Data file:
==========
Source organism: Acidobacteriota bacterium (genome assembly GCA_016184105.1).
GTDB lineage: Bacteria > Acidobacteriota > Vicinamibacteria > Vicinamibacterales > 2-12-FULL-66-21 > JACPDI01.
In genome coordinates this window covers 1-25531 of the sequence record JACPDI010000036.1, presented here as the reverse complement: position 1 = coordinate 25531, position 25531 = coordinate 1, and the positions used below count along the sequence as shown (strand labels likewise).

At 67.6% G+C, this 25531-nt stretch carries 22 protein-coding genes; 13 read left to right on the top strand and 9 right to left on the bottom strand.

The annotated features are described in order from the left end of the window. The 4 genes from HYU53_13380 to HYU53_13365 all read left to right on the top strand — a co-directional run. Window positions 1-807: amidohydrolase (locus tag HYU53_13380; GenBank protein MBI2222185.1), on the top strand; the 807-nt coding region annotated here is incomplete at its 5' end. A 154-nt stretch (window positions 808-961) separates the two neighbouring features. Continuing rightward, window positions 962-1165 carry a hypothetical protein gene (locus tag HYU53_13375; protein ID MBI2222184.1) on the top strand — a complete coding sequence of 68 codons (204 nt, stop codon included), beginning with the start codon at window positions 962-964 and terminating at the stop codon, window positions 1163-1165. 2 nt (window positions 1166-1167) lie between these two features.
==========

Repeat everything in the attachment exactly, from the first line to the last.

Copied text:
Source organism: Acidobacteriota bacterium (genome assembly GCA_016184105.1).
GTDB lineage: Bacteria > Acidobacteriota > Vicinamibacteria > Vicinamibacterales > 2-12-FULL-66-21 > JACPDI01.
In genome coordinates this window covers 1-25531 of the sequence record JACPDI010000036.1, presented here as the reverse complement: position 1 = coordinate 25531, position 25531 = coordinate 1, and the positions used below count along the sequence as shown (strand labels likewise).

At 67.6% G+C, this 25531-nt stretch carries 22 protein-coding genes; 13 read left to right on the top strand and 9 right to left on the bottom strand.

The annotated features are described in order from the left end of the window. The 4 genes from HYU53_13380 to HYU53_13365 all read left to right on the top strand — a co-directional run. Window positions 1-807: amidohydrolase (locus tag HYU53_13380; GenBank protein MBI2222185.1), on the top strand; the 807-nt coding region annotated here is incomplete at its 5' end. A 154-nt stretch (window positions 808-961) separates the two neighbouring features. Continuing rightward, window positions 962-1165 carry a hypothetical protein gene (locus tag HYU53_13375; protein ID MBI2222184.1) on the top strand — a complete coding sequence of 68 codons (204 nt, stop codon included), beginning with the start codon at window positions 962-964 and terminating at the stop codon, window positions 1163-1165. 2 nt (window positions 1166-1167) lie between these two features.